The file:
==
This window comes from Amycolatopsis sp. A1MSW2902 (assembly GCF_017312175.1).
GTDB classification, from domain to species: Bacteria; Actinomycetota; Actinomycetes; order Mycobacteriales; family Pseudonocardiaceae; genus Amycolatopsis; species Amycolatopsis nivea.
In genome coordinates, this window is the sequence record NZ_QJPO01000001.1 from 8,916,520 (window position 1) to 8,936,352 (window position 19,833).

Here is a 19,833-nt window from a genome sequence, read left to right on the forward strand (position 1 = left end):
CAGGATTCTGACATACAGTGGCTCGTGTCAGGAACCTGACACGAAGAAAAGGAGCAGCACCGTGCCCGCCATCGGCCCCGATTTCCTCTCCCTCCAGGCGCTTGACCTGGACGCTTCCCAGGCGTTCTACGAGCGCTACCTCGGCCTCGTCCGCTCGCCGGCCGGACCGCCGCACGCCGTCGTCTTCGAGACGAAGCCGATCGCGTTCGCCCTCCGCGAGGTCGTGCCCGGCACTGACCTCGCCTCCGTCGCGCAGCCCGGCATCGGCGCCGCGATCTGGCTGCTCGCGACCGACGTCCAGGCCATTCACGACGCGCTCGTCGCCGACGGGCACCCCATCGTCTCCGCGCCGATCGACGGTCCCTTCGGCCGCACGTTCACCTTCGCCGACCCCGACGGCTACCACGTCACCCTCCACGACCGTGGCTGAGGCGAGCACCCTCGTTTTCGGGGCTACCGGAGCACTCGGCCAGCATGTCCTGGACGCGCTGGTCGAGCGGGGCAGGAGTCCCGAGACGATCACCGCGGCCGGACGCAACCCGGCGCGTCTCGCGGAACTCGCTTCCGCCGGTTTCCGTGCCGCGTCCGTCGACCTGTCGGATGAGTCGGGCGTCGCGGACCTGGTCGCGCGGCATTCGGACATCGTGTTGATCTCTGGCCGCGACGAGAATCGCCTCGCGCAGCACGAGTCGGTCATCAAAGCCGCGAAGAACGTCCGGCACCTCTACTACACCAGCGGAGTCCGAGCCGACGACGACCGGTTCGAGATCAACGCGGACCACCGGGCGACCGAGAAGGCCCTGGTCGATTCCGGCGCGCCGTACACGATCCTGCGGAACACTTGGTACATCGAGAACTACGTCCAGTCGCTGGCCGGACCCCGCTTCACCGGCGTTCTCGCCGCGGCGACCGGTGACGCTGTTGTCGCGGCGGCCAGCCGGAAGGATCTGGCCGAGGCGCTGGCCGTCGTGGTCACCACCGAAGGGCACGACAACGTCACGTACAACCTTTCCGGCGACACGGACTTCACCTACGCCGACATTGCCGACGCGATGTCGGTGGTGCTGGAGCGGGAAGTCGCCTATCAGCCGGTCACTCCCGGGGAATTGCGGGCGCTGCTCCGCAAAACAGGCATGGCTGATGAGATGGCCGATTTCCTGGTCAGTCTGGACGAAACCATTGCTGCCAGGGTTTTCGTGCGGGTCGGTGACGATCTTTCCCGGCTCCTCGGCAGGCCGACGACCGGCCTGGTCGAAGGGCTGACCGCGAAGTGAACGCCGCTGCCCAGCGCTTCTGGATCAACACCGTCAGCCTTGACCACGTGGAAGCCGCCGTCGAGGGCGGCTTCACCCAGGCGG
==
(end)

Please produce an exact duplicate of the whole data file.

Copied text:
This window comes from Amycolatopsis sp. A1MSW2902 (assembly GCF_017312175.1).
GTDB classification, from domain to species: Bacteria; Actinomycetota; Actinomycetes; order Mycobacteriales; family Pseudonocardiaceae; genus Amycolatopsis; species Amycolatopsis nivea.
In genome coordinates, this window is the sequence record NZ_QJPO01000001.1 from 8,916,520 (window position 1) to 8,936,352 (window position 19,833).

Here is a 19,833-nt window from a genome sequence, read left to right on the forward strand (position 1 = left end):
CAGGATTCTGACATACAGTGGCTCGTGTCAGGAACCTGACACGAAGAAAAGGAGCAGCACCGTGCCCGCCATCGGCCCCGATTTCCTCTCCCTCCAGGCGCTTGACCTGGACGCTTCCCAGGCGTTCTACGAGCGCTACCTCGGCCTCGTCCGCTCGCCGGCCGGACCGCCGCACGCCGTCGTCTTCGAGACGAAGCCGATCGCGTTCGCCCTCCGCGAGGTCGTGCCCGGCACTGACCTCGCCTCCGTCGCGCAGCCCGGCATCGGCGCCGCGATCTGGCTGCTCGCGACCGACGTCCAGGCCATTCACGACGCGCTCGTCGCCGACGGGCACCCCATCGTCTCCGCGCCGATCGACGGTCCCTTCGGCCGCACGTTCACCTTCGCCGACCCCGACGGCTACCACGTCACCCTCCACGACCGTGGCTGAGGCGAGCACCCTCGTTTTCGGGGCTACCGGAGCACTCGGCCAGCATGTCCTGGACGCGCTGGTCGAGCGGGGCAGGAGTCCCGAGACGATCACCGCGGCCGGACGCAACCCGGCGCGTCTCGCGGAACTCGCTTCCGCCGGTTTCCGTGCCGCGTCCGTCGACCTGTCGGATGAGTCGGGCGTCGCGGACCTGGTCGCGCGGCATTCGGACATCGTGTTGATCTCTGGCCGCGACGAGAATCGCCTCGCGCAGCACGAGTCGGTCATCAAAGCCGCGAAGAACGTCCGGCACCTCTACTACACCAGCGGAGTCCGAGCCGACGACGACCGGTTCGAGATCAACGCGGACCACCGGGCGACCGAGAAGGCCCTGGTCGATTCCGGCGCGCCGTACACGATCCTGCGGAACACTTGGTACATCGAGAACTACGTCCAGTCGCTGGCCGGACCCCGCTTCACCGGCGTTCTCGCCGCGGCGACCGGTGACGCTGTTGTCGCGGCGGCCAGCCGGAAGGATCTGGCCGAGGCGCTGGCCGTCGTGGTCACCACCGAAGGGCACGACAACGTCACGTACAACCTTTCCGGCGACACGGACTTCACCTACGCCGACATTGCCGACGCGATGTCGGTGGTGCTGGAGCGGGAAGTCGCCTATCAGCCGGTCACTCCCGGGGAATTGCGGGCGCTGCTCCGCAAAACAGGCATGGCTGATGAGATGGCCGATTTCCTGGTCAGTCTGGACGAAACCATTGCTGCCAGGGTTTTCGTGCGGGTCGGTGACGATCTTTCCCGGCTCCTCGGCAGGCCGACGACCGGCCTGGTCGAAGGGCTGACCGCGAAGTGAACGCCGCTGCCCAGCGCTTCTGGATCAACACCGTCAGCCTTGACCACGTGGAAGCCGCCGTCGAGGGCGGCTTCACCCAGGCGG